Guinea is a West African nation that is home to thousands of war refugees from Sierra Leon and Liberia. The society there faces plenty of problems, such as high risks for infectious diseases and low literacy rates.

So what does Guinea have to do with our neighborhood? Well, for the students at St. Alcuin Montessori, a lot.

Students at the school are working with Guinea students in an attempt to help solve international issues as part of Challenge 20/20, a global education program.

“It’s so much fun,” says Jessica Snyder, a sixth-grader in the program.

That kind of enthusiasm about a school curriculum might make you raise an eyebrow, but this program isn’t like any lesson found in a book: Instead, it pairs kids with a foreign sister school, allowing students to collaborate on tackling a global problem with local solutions. The big idea is to expose kids to cultural diversity while raising their global awareness.

The National Association of Independent Schools sponsors the program, and this is the first year St. Alcuin Montessori has been selected to participate.

Challenge 20/20 is open to public and private schools, and it was inspired by the book “HighNoon: 20 Global Problems, 20 Years to Solve Them,” written by former World Bank vice president Jean-Francois Rischard. The book explores issues such as global warming and widespread poverty. Schools participating in the Challenge 20/20 project select one of the problems outlined in this book and attempt to devise a solution. St. Alcuin students chose to focus on issues concerning education.

The students first researched Guinea’s history, culture and government. This research was woven into everyday curriculum. For example, researching Guinea’s climate and location is a lesson in geography.

Then, they wrote students at the Sabu International School in Guinea to find out what education is like there.

Seventh-grader Celeste Galey says they discovered big differences between the two countries.

“Here in Dallas, sometimes kids will drop out of school because they want to, but over there they sometimes drop out because they have to,” she says. “Just getting to school there can be hard.”

Galey says talking to kids in Guinea has been a real eye-opener.

“It really makes me appreciate my life here, where I can go to school with no problem.”

Roseline Ngaaje, director of the school’s all-day program and program committee member, says that’s exactly the kind of lesson that makes Challenge 20/20 such a valuable teaching tool.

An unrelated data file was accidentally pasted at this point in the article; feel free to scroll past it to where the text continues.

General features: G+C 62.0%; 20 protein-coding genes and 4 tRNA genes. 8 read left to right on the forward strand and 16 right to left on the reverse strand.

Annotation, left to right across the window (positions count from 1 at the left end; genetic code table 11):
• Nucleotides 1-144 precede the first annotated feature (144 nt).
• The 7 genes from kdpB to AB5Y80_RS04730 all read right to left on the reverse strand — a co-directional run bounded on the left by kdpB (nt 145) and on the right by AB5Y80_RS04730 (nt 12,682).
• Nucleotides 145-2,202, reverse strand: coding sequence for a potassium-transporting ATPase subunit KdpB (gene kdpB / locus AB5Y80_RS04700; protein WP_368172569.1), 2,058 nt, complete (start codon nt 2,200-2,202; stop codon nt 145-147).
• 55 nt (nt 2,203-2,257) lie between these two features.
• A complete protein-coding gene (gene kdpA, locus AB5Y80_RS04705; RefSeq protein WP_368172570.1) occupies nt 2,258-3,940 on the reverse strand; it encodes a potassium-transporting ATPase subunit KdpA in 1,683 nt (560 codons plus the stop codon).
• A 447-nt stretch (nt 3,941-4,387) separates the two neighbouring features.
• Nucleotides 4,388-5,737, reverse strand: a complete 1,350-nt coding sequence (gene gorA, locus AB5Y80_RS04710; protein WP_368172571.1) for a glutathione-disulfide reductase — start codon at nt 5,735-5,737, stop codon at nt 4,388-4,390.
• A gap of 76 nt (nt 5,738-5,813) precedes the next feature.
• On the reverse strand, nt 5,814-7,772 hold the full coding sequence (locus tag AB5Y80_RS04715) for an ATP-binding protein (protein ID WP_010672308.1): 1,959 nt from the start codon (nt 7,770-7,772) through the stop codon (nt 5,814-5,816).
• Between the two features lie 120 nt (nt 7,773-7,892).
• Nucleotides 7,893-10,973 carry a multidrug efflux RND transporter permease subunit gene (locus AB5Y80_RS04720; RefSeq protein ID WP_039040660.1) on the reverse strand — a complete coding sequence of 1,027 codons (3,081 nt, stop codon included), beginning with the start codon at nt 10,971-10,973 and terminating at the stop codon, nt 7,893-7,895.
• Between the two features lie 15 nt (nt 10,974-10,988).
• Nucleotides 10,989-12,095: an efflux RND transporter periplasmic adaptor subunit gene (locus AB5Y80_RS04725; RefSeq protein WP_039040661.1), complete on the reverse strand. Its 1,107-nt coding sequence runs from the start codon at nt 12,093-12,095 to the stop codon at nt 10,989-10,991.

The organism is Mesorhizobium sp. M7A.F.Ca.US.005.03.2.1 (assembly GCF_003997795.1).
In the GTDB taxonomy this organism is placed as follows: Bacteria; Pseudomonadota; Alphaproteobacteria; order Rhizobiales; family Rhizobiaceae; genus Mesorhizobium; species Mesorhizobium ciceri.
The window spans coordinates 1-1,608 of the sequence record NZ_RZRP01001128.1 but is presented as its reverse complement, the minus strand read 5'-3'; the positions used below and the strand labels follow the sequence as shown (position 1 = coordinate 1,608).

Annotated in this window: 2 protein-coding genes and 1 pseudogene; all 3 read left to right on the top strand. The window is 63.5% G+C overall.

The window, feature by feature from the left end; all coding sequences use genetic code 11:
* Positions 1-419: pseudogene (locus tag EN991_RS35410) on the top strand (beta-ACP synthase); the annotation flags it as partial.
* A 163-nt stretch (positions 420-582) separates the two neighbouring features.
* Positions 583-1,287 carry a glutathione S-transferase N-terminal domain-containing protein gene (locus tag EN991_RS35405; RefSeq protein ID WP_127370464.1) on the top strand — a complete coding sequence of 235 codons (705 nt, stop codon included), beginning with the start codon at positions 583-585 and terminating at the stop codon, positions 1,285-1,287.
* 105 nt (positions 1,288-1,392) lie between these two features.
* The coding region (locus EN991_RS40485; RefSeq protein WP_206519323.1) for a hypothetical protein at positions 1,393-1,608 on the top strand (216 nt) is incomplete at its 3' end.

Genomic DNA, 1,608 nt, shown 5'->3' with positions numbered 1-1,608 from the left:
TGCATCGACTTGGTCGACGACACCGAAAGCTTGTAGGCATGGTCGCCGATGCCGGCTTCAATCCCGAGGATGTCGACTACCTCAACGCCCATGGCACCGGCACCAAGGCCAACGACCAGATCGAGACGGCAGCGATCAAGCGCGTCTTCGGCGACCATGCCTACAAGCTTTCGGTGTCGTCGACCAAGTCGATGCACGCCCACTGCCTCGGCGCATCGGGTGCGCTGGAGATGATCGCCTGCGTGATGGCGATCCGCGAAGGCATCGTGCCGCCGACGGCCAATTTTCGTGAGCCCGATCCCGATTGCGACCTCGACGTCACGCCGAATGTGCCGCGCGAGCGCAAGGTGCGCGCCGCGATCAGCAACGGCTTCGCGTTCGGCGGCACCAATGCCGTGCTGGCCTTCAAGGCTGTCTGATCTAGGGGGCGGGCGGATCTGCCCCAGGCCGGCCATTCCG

“It’s a great opportunity to open their minds to the rest of the world,” she says. “Sometimes, it’s easy to get locked into just what’s going on around you, instead of realizing what’s going on in the rest of the world. We want these students to see the big picture and learn to think globally.”

Ngaaje is a native of the West African nation of Cameroon, where she was a teacher. She says her African descent has been instrumental in helping St. Alcuin students learn about that part of the world.

“They know me, so they feel comfortable asking me questions about what life is like over there,” she says.

Linda Bartley, middle school instructor and director of the outdoor education program, says after students in both countries have identified common problems in education, they will each use that knowledge to make a difference in their local communities.

“They will learn more through doing community service,” she says. “It could be tutoring younger kids or helping a family literacy agency. It will be an activity to encourage some children in Dallas to enjoy their education and stay in school.”

Then, students will prepare a report highlighting their work for NAIS. A panel of experts in global issues and education will judge all the reports and select three standout projects. These kids will receive partial funding to attend the NAIS Institute for Student Leaders, an international conference for students held annually in London.

Ngaaje says ultimately, she hopes the students take away a larger life lesson from this program.

“I want them to realize that even if they only do something small, it can still have a big impact on the world – even if they don’t see the fruits of that labor in this lifetime,” she says.

“We know these are big problems, but we’re trying to make a difference, even if it’s a small one.”

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